I had eaten at Restaurante Azteca before 8 o’clock, but when I came back next morning it was closed. I sat down and waited until five past eight, but when it still hadn’t open I went to Plaza Mayor to see if I could find an open place. I went to Café Mandarin in the eastern corner. A big juice, two pieces of bread, egg and coffee was 5000 pesos.
I came here several times to use the Internet. There are a few computers with fast conection and also telephones where you can make international calls.
Once I sat down in the café side to have something sweet before using the Internet. I had a chocolate cake and a warm fruit drink. The warm fruit drink is called Aromatica tropical and it was not what I thought it to be. As long as it was hot it was good to drink, but I didn’t like the warm fruits in the end very much. Drink and cake was 3500 pesos (July 2007).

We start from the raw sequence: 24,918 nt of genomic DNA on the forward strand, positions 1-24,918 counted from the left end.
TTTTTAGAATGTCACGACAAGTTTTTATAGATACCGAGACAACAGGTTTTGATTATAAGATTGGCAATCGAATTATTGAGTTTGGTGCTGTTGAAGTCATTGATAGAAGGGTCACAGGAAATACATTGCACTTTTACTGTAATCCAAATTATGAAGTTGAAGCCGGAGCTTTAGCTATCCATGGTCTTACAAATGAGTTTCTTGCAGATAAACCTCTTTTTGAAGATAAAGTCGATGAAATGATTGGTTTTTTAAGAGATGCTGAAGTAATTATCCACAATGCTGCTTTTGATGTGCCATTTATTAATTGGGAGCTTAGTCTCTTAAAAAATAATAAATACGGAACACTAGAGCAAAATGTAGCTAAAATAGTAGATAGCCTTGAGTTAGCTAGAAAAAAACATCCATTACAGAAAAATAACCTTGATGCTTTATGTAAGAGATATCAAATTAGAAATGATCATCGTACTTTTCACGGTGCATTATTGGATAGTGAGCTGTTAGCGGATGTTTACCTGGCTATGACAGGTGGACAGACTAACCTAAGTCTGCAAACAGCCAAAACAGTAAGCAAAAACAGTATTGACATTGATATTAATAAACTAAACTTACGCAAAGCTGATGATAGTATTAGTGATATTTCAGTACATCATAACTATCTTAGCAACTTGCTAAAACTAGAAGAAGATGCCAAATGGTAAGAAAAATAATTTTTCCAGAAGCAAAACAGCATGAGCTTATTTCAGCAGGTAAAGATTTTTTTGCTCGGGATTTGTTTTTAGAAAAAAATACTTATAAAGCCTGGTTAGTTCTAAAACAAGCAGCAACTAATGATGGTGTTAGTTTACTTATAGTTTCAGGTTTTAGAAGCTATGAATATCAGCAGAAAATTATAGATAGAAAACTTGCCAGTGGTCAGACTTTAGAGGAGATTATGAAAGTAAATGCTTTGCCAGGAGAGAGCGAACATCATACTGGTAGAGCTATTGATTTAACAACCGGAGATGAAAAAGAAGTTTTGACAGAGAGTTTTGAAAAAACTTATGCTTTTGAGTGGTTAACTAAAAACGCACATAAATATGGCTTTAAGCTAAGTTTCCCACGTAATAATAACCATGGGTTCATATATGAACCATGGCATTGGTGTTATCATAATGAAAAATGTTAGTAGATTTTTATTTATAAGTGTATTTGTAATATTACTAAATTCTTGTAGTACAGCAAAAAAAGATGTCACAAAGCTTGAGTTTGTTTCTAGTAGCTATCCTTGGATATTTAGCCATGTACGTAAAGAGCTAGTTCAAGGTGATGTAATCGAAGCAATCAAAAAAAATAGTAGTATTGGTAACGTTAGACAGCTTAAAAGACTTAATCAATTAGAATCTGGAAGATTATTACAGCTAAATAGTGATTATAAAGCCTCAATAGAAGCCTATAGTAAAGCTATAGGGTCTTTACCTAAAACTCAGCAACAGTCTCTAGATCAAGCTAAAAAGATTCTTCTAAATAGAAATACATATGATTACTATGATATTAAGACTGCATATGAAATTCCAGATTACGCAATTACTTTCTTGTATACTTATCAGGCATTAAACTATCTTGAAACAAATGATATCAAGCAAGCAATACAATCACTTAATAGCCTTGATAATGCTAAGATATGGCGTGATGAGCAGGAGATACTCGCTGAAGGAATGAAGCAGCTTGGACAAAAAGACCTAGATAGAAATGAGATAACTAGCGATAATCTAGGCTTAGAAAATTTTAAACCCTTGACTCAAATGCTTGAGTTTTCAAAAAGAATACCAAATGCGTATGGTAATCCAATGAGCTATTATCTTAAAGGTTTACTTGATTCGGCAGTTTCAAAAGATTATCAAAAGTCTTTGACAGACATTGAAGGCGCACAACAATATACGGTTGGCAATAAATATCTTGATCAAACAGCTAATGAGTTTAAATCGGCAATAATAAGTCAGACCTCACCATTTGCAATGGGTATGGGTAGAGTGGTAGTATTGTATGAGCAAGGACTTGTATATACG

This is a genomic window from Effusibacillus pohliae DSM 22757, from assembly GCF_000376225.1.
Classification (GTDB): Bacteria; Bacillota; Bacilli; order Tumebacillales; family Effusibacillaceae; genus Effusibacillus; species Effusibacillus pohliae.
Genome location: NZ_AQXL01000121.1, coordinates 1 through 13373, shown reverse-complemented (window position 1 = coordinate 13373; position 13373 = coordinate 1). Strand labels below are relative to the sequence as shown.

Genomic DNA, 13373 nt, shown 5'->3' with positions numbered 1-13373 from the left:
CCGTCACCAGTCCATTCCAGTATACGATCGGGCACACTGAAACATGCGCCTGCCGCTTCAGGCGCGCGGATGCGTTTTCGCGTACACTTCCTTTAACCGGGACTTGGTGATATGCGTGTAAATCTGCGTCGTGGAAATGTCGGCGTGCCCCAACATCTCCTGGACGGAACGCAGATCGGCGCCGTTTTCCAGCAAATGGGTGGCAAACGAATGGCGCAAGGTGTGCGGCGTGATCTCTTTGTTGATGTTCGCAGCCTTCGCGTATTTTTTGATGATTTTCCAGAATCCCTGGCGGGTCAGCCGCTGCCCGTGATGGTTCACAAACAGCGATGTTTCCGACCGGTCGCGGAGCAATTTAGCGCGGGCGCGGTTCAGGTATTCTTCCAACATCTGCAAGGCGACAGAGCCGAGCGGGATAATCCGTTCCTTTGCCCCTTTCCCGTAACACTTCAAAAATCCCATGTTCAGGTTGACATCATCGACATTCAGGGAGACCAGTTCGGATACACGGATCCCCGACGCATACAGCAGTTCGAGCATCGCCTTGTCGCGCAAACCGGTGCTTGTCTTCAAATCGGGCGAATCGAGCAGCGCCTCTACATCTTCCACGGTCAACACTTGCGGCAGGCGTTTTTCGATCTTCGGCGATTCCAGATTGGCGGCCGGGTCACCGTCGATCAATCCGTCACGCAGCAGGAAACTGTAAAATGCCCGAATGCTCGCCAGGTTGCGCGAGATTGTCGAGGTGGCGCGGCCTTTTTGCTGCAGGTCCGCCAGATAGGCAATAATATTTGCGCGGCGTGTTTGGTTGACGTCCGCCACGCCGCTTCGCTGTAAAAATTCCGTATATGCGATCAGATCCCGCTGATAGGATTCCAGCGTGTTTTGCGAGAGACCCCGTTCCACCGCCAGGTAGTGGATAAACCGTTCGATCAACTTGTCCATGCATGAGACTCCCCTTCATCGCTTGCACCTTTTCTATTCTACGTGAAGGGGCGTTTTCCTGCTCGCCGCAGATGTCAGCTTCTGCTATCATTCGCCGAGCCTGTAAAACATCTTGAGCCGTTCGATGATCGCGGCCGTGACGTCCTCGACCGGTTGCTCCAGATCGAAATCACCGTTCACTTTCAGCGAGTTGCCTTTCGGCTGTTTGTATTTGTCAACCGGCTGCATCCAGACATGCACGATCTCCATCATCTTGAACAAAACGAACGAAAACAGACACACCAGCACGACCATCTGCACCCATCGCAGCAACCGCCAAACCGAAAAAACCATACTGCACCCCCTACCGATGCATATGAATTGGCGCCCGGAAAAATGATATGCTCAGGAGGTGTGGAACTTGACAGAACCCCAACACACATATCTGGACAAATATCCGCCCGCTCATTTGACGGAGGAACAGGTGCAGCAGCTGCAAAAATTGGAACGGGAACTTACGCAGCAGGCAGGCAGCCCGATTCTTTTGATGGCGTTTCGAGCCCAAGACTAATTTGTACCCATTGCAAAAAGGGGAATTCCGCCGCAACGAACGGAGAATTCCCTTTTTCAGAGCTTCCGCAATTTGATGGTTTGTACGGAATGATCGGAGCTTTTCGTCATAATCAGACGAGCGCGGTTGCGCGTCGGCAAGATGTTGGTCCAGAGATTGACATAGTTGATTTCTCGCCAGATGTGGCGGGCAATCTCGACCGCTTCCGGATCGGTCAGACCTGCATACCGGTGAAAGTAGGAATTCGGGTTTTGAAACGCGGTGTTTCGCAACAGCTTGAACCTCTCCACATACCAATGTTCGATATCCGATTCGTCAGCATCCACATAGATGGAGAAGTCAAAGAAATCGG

If you eat at the restaurants around Plaza Mayor you have a great view over the life going on around the square, but you also pay more. Just half a block from Portales and the square, on Calle 13, there is a restaurant that offered today’s lunch for 6000 pesos (July 2007). While I was waiting for my food they took down the sign for today’s lunch. It was 15.30 so I guess that is the time when the lunch offer ends.
First I got a creamy chicken soup and then a plate with chicken, French fries and salad. In the price a glass of coke was also included. It was a good meal.
Walking around Villa de Leyva quite early in the morning I first couldn’t find a place for breakfast, but then I found Pasteleria Fransesa on Calle 10 (between Carrera 9 and Carrera 8) and it was just what I was looking for. I had two coffees and two croissants for 3800 pesos. On the walls in the café there are black and white photos of Paris. It is a nice café and I wanted to go back there the next morning, but then found out it was closed on Tuesdays and Wednesdays.